My Life as Laura: How I Searched for Laura Ingalls Wilder and Found Myselfby Kelly Kathleen Ferguson
Kelly Kathleen Ferguson needed to know-was connecting with her lifelong heroine the key to knowing herself? She decided to find out. Kelly donned a prairie dress and retraced the pioneer journey of Laura Ingalls Wilder. From Wisconsin to Minnesota, South Dakota to Missouri, she explored Laura's past and her own. Part travelogue, part memoir and part social commentary, My Life as Laura shows how a relationship with a pioneer girl who lived in little houses long ago can give a sense of purpose for today. Judy Blunt, author of the national best seller Breaking Clean, says My Life as Laura is "Hilarious, perceptive and true, a homespun story as genuine as the ones that inspired it."
- Press 53
- Publication date:
- Sales rank:
- Product dimensions:
- 6.00(w) x 9.00(h) x 0.46(d)
- Age Range:
- 12 Years
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I thought the author would do more than just drive around the country in an ugly prairie style dress. It was somewhat witty at points but. I was a little disappointed. Just not what I expected.
The cover of My Life as Laura is striking. It features the author, Kelly Kathleen Ferguson, wearing her prairie dress and a smile, to show her dedication to Laura Ingalls Wilder. Yet, what may not be so obvious at first glance is the author's lifelong passion for all things Laura. Ferguson's about the author photo is more telling. The picture is of a young girl in her yearly elementary school photo, but, unlike the usual school photos, Ferguson smiles down in delight as she reads These Happy Golden Years. In her writing, she describes the story behind this photo in a way that would make any book lover grin. Ferguson's childhood love for Laura is absolutely individual, while completely relatable. She recounts her allegiance to Laura at a young age, as well as her return to the books as an adult. Restless in her own life, Ferguson dons a thrift shop dress and begins to travel across the country, following in the footsteps of her hero Laura. At times Ferguson treks across the plains with Laura's brave demeanor, while at other times she feels the draw of modern distractions and concerns, like the embarrassment of being seen in the dress and the cocaine-like draw of the television show Law and Order. I was constantly reminded of my own favorite moments from the Laura Ingalls Wilder books: the building of the little house, wolves circling at night, Laura finding beads on the ground, and a neighbor's dangerous trek through the snow to deliver Christmas presents. For a Laura lover, moments like these are too numerous to count. Ferguson adds new Laura stories, describing what Laura locations look and feel like today. Even for those who are not die hard Laura fans, Ferguson's journey to find direction would be hard to resist. The writing here is honest and witty, divulging character flaws and apprehensions. Overall, the solitary journey helps Ferguson to connect with Laura, as well as reevaluate her connections with everyone from casual acquaintances, to a love interest, to family, and to friends. Ferguson simply shows that she's got character, just like Laura.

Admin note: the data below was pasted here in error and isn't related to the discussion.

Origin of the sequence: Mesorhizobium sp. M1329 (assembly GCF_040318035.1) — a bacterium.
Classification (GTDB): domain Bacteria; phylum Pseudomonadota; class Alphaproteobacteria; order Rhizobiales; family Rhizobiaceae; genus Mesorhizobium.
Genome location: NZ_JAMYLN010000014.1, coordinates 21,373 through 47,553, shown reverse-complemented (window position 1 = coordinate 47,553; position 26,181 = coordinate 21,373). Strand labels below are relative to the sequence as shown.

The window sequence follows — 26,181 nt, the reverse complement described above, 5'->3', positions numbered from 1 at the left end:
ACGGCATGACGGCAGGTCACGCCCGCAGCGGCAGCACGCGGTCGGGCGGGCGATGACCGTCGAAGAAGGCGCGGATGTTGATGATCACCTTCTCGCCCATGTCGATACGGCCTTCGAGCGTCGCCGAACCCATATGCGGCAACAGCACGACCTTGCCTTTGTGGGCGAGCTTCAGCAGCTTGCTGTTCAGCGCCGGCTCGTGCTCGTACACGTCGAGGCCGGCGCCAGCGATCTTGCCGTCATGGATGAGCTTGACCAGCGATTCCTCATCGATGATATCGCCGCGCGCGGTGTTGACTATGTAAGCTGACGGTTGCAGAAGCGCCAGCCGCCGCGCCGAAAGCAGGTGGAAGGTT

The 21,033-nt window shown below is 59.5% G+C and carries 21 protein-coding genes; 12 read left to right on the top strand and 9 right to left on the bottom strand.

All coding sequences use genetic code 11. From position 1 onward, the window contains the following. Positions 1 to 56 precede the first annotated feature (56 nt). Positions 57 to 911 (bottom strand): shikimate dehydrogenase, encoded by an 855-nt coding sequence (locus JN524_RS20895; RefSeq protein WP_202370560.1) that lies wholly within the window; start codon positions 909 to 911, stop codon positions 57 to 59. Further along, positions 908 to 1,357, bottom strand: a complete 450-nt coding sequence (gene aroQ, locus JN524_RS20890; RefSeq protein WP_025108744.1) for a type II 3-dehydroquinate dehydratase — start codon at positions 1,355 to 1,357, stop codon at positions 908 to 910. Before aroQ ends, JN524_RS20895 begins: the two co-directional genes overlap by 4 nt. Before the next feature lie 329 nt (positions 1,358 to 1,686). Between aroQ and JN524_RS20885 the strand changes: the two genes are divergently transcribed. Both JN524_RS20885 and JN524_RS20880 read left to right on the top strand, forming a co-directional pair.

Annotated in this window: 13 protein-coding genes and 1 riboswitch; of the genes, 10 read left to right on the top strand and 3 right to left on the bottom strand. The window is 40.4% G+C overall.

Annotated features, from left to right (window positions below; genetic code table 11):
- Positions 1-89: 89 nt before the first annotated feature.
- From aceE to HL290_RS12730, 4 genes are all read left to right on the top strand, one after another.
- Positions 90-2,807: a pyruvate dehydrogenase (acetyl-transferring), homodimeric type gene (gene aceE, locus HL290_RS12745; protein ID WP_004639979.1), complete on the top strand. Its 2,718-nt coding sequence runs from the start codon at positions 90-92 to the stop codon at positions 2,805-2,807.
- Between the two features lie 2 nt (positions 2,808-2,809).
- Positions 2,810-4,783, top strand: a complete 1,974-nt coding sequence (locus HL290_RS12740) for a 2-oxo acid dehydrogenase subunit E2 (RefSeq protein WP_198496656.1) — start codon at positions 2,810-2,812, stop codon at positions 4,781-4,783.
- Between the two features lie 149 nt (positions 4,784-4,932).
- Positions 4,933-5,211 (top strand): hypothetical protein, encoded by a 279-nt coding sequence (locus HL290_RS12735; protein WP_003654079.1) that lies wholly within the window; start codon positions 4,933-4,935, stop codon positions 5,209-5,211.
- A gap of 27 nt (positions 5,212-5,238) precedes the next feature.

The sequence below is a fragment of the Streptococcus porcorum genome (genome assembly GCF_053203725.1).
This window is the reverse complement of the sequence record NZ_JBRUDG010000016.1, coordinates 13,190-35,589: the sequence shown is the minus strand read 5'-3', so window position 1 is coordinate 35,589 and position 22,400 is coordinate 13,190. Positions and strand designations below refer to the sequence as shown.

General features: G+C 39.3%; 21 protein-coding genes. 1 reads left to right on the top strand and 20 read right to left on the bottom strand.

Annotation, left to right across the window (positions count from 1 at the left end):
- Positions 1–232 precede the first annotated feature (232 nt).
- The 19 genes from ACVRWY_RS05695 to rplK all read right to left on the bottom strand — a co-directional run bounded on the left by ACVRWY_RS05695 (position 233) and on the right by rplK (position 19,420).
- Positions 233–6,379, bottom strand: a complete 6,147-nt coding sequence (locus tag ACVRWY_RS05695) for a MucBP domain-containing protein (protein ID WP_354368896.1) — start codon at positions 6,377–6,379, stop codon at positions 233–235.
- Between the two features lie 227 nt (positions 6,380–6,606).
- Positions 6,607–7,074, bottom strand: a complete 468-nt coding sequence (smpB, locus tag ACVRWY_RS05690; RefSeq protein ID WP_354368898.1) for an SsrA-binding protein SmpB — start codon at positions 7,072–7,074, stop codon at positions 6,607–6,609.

As a book nerd and a Laura Ingalls Wilder fan, of course I was going to be drawn to this book. As the author visits Wilder's various home sites across the west, her high regard for Wilder and her books is both expected and evident on every page. But what really impressed me is how she was able to weave this well-loved story of a pioneer girl's coming of age into her own story as a Gen-X feminist, over-educated and under-employed a century later. Her tale of a childhood longing for purpose and an adulthood overwhelmed by angst and indecision resonates against the backdrop of her plucky childhood hero. Ferguson is an insightful cultural commentator who makes the landscape of her travels come alive with both warmth and wicked humor.
A great book road-trip book that's actually about how a woman--cool, rock-and-rolly, bitingly funny, philosophical, and somewhat adrift--tries to journey back toward the kind of bald sincerity she'd encountered as a child reading Laura Ingalls Wilder. Breezy, funny, surprisingly touching.